SoC2007 project Anti Ghosting

From Wiki
Revision as of 20:54, 27 March 2007 by Erik Krause (talk | contribs) (categorized)
Jump to: navigation, search

See SoC 2007 overview for usage hints and a page list.


High Dynamic Range (HDR) Panoramas are formed by taking numerous pictures of different exposures, tone mapping them to an exposure that provides the most detail for the human eye, and stitching them into a single image. Since there are multiple base images per area in HDR imags, moving objects, such as people, result in semi-transparency, blurring, or incomplete objects. This phenomenon is called ghosting. Some commercial products support ghosting elimination, but most of them only work with small variations in the camera. The goal of this project is to devise a robust blending algorithm to eliminate ghosting in an HDR panorama.

Deliverables and Details


The execution of the project involves 3 phases: research, implementation, and integration.

Phase 1 - Research This phase involves gaining a deeper understanding of the current challenges of anti-ghosting, taking a look at the methods used by current softwares and research papers, and devising a plan of attack.

Phase 2 - Implementation In this phase, the core funcionality of the anti-ghosting algorithm derived from phase one. This phase should take up a majority of the project timeline, and will probably encounter the most unexpected delays. At the end of the phase, the blending algorithm should be fairly robust (works on most if not all possible use cases), and should be able to produce the result within a reasonable amount of time.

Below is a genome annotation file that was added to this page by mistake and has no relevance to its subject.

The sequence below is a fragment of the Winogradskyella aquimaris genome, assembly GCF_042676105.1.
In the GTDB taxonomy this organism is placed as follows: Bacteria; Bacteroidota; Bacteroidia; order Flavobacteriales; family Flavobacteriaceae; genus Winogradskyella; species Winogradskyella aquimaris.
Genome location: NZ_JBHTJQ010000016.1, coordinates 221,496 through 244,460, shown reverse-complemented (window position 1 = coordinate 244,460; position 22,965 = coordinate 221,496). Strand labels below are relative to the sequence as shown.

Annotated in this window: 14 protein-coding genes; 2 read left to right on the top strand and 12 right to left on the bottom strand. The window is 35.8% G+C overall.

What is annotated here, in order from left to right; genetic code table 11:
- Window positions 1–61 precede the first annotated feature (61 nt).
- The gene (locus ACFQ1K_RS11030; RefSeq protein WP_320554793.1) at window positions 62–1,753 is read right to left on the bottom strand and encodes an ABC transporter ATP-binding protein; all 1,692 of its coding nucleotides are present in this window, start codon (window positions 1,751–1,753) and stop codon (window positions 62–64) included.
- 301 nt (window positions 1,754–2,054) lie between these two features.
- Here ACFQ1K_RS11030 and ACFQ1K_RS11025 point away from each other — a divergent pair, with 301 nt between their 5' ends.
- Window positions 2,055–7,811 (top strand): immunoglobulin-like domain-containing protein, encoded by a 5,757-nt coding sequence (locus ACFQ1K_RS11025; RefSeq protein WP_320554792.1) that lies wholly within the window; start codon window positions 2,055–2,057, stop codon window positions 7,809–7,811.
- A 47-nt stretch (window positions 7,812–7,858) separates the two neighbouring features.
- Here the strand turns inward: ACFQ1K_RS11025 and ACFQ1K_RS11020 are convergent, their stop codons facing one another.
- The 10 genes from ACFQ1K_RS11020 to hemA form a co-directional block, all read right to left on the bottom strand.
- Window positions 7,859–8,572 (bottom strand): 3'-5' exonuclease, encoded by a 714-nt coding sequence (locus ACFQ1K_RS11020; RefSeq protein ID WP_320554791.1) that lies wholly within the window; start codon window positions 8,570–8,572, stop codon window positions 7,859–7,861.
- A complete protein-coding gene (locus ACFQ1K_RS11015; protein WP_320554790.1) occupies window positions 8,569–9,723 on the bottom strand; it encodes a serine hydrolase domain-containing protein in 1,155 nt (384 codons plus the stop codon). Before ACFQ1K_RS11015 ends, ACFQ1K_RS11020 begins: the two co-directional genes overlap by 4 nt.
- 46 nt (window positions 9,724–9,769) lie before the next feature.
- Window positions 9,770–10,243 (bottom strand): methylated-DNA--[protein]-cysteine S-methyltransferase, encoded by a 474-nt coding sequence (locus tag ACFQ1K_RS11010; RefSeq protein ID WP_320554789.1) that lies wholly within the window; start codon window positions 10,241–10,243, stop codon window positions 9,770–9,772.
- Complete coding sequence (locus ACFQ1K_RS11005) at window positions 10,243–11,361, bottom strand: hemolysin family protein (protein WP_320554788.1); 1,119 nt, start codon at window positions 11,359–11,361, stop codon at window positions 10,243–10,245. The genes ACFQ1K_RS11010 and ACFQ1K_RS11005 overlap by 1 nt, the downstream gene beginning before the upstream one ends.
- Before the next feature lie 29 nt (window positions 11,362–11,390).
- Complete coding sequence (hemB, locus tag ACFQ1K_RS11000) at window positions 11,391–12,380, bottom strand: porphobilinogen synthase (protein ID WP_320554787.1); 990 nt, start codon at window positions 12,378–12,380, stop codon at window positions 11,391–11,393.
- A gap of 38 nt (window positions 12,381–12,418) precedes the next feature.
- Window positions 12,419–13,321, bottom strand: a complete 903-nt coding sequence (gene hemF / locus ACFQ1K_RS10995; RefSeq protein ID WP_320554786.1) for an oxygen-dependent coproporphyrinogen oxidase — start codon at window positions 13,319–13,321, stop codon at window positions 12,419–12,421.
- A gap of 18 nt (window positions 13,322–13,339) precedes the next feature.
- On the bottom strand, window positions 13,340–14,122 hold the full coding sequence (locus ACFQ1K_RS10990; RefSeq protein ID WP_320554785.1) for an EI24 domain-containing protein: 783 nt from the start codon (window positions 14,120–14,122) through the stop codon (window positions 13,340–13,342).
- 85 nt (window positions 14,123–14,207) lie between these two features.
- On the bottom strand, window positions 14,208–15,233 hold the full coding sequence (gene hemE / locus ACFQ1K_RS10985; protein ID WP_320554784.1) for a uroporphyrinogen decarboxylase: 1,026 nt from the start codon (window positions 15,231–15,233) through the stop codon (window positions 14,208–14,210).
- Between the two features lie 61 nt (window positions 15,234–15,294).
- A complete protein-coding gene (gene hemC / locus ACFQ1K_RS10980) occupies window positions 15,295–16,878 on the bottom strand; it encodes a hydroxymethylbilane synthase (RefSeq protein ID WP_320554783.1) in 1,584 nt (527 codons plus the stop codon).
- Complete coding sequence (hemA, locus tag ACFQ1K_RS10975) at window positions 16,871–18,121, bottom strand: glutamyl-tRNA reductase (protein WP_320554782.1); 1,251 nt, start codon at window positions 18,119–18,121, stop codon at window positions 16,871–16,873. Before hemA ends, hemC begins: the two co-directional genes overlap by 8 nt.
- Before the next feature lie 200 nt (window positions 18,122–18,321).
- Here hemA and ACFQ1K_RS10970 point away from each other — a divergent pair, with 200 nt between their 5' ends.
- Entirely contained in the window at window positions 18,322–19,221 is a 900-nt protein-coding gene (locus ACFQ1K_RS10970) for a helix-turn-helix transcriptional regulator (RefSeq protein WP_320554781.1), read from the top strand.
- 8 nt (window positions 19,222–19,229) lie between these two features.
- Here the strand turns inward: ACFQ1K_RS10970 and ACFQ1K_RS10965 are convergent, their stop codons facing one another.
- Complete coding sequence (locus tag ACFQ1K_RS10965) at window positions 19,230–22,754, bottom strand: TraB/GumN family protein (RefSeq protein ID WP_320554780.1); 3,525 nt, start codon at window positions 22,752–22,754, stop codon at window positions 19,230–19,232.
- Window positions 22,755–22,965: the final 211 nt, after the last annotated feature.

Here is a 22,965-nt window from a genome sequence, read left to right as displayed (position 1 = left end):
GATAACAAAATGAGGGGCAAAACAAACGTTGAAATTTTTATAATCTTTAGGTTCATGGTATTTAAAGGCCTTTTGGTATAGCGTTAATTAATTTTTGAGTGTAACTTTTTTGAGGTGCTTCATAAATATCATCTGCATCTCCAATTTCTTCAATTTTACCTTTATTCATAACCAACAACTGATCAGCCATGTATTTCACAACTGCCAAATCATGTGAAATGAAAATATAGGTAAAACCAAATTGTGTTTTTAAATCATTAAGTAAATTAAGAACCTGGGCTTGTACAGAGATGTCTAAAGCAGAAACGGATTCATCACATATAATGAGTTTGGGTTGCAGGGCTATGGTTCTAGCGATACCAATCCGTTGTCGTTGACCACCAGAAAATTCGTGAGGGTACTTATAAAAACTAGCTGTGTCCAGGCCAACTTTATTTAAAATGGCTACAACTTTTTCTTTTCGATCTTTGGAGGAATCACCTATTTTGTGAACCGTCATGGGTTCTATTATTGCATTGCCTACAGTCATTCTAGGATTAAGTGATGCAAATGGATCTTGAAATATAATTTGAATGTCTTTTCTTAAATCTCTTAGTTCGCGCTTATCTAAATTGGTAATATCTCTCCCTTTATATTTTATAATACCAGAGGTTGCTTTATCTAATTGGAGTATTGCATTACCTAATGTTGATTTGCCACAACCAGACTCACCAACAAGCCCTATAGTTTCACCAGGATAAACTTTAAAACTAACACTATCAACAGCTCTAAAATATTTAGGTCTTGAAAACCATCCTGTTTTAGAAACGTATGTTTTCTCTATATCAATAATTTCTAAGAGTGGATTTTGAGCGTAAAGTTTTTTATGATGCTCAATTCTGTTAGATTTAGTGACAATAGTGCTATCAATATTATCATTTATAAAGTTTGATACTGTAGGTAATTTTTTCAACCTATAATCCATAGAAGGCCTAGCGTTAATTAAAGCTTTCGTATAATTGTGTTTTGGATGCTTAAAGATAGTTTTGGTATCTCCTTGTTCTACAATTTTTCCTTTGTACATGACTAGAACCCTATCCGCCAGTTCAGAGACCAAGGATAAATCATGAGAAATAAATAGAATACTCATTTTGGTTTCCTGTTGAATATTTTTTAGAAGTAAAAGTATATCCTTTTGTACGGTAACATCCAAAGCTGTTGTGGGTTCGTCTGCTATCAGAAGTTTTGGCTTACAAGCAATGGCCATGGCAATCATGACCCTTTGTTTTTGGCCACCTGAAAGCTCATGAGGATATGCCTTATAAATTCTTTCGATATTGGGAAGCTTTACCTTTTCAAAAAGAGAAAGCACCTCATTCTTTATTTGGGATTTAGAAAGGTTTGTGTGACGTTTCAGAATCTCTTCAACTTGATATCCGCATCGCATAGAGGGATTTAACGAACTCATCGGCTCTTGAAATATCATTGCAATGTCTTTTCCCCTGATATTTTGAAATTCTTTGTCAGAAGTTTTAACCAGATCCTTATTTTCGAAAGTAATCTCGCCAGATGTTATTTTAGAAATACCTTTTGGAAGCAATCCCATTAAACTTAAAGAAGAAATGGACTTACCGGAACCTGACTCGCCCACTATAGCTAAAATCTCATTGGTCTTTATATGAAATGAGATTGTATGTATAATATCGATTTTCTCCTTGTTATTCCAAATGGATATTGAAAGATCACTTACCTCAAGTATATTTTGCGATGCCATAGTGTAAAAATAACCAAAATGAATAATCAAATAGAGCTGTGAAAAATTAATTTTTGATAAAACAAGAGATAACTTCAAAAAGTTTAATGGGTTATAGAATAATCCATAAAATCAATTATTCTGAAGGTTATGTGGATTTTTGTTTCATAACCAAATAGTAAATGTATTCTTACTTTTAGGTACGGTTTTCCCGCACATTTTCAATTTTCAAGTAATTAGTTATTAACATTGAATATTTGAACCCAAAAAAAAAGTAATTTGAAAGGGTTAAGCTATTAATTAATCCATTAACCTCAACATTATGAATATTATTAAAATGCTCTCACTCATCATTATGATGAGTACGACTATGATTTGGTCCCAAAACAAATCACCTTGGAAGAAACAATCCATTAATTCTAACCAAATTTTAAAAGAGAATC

Phase 3 - Integration During this phase, the algorithm will be integrated into the current HDR algorithm so it can be used by the general populace. This phase also accounts for optimization of the code and any final debugging to tie up the loose ends.

Detailed Schedule

Phase 1 - Research (2 weeks)

  • Week 1: research different algorithms used in current softwares and proposed in research papers. Understand their pros and cons.
  • Week2: design an efficient and robust algorithm and plan out the detailed schedule of the implementation and integration phases. Also design the main classes/functions that are involved in the algorithm and those that are needed to integrate.

Phase 2 - Implementation (7 weeks)

  • Weeks 3-6 implement the merging algorithm and do any unit and incremental tests involved
  • Weeks 7-9 time for general testing and debugging

Phase 3 - Integration (5 weeks)

  • Weeks 10-11 integrate the algorithm with the rest of the panorama stitching process, testing as needed/possible
  • Weeks 12-13 robust testing debugging of the whole process
  • Week 14 optimization, documentation, etc.


Pablo d'Angelo, Yuval Levy

Students planning to apply

Jing Jin